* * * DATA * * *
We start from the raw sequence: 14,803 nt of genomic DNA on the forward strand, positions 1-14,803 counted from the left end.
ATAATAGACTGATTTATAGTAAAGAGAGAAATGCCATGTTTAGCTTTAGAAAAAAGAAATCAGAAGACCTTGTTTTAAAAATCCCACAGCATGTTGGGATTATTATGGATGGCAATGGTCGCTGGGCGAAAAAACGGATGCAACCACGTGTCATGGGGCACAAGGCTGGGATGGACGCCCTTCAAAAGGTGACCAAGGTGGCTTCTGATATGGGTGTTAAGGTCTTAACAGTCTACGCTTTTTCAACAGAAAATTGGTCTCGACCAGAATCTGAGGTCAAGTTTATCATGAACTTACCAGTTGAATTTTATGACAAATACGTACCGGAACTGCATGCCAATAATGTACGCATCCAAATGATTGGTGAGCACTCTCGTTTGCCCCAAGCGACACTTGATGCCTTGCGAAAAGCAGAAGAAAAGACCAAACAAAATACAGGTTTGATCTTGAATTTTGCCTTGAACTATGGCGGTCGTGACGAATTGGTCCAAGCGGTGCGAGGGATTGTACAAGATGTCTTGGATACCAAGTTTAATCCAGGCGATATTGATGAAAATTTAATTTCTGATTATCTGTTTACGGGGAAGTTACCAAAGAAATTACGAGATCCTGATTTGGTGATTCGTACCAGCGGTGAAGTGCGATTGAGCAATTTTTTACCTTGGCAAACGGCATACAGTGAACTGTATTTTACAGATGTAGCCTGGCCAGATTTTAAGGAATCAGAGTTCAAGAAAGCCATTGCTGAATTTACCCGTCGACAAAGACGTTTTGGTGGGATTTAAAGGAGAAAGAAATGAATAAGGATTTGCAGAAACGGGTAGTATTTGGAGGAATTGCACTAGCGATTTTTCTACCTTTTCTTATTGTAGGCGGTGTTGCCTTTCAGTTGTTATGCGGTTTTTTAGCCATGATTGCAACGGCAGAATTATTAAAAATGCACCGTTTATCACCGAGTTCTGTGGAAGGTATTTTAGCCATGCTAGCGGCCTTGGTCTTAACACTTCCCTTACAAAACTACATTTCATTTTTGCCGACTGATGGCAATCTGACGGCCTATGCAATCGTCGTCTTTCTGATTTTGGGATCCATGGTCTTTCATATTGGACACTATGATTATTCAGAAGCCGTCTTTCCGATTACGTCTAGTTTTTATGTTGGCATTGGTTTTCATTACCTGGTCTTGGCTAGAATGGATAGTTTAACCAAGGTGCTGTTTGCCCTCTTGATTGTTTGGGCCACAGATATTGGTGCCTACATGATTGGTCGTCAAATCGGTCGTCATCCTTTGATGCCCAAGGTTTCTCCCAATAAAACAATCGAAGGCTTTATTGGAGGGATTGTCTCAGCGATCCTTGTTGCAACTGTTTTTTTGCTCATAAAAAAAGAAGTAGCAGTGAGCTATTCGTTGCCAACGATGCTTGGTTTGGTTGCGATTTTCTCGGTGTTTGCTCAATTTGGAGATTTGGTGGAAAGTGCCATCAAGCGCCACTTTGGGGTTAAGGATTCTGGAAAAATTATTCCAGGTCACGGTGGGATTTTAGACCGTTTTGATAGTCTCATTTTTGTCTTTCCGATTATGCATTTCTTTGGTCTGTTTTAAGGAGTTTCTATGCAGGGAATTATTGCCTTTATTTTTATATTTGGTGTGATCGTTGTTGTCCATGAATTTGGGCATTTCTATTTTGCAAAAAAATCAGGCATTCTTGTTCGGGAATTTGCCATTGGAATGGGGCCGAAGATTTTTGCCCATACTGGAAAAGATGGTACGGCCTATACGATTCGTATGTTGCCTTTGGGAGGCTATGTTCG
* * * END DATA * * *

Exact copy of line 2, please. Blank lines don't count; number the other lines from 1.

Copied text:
ATAATAGACTGATTTATAGTAAAGAGAGAAATGCCATGTTTAGCTTTAGAAAAAAGAAATCAGAAGACCTTGTTTTAAAAATCCCACAGCATGTTGGGATTATTATGGATGGCAATGGTCGCTGGGCGAAAAAACGGATGCAACCACGTGTCATGGGGCACAAGGCTGGGATGGACGCCCTTCAAAAGGTGACCAAGGTGGCTTCTGATATGGGTGTTAAGGTCTTAACAGTCTACGCTTTTTCAACAGAAAATTGGTCTCGACCAGAATCTGAGGTCAAGTTTATCATGAACTTACCAGTTGAATTTTATGACAAATACGTACCGGAACTGCATGCCAATAATGTACGCATCCAAATGATTGGTGAGCACTCTCGTTTGCCCCAAGCGACACTTGATGCCTTGCGAAAAGCAGAAGAAAAGACCAAACAAAATACAGGTTTGATCTTGAATTTTGCCTTGAACTATGGCGGTCGTGACGAATTGGTCCAAGCGGTGCGAGGGATTGTACAAGATGTCTTGGATACCAAGTTTAATCCAGGCGATATTGATGAAAATTTAATTTCTGATTATCTGTTTACGGGGAAGTTACCAAAGAAATTACGAGATCCTGATTTGGTGATTCGTACCAGCGGTGAAGTGCGATTGAGCAATTTTTTACCTTGGCAAACGGCATACAGTGAACTGTATTTTACAGATGTAGCCTGGCCAGATTTTAAGGAATCAGAGTTCAAGAAAGCCATTGCTGAATTTACCCGTCGACAAAGACGTTTTGGTGGGATTTAAAGGAGAAAGAAATGAATAAGGATTTGCAGAAACGGGTAGTATTTGGAGGAATTGCACTAGCGATTTTTCTACCTTTTCTTATTGTAGGCGGTGTTGCCTTTCAGTTGTTATGCGGTTTTTTAGCCATGATTGCAACGGCAGAATTATTAAAAATGCACCGTTTATCACCGAGTTCTGTGGAAGGTATTTTAGCCATGCTAGCGGCCTTGGTCTTAACACTTCCCTTACAAAACTACATTTCATTTTTGCCGACTGATGGCAATCTGACGGCCTATGCAATCGTCGTCTTTCTGATTTTGGGATCCATGGTCTTTCATATTGGACACTATGATTATTCAGAAGCCGTCTTTCCGATTACGTCTAGTTTTTATGTTGGCATTGGTTTTCATTACCTGGTCTTGGCTAGAATGGATAGTTTAACCAAGGTGCTGTTTGCCCTCTTGATTGTTTGGGCCACAGATATTGGTGCCTACATGATTGGTCGTCAAATCGGTCGTCATCCTTTGATGCCCAAGGTTTCTCCCAATAAAACAATCGAAGGCTTTATTGGAGGGATTGTCTCAGCGATCCTTGTTGCAACTGTTTTTTTGCTCATAAAAAAAGAAGTAGCAGTGAGCTATTCGTTGCCAACGATGCTTGGTTTGGTTGCGATTTTCTCGGTGTTTGCTCAATTTGGAGATTTGGTGGAAAGTGCCATCAAGCGCCACTTTGGGGTTAAGGATTCTGGAAAAATTATTCCAGGTCACGGTGGGATTTTAGACCGTTTTGATAGTCTCATTTTTGTCTTTCCGATTATGCATTTCTTTGGTCTGTTTTAAGGAGTTTCTATGCAGGGAATTATTGCCTTTATTTTTATATTTGGTGTGATCGTTGTTGTCCATGAATTTGGGCATTTCTATTTTGCAAAAAAATCAGGCATTCTTGTTCGGGAATTTGCCATTGGAATGGGGCCGAAGATTTTTGCCCATACTGGAAAAGATGGTACGGCCTATACGATTCGTATGTTGCCTTTGGGAGGCTATGTTCG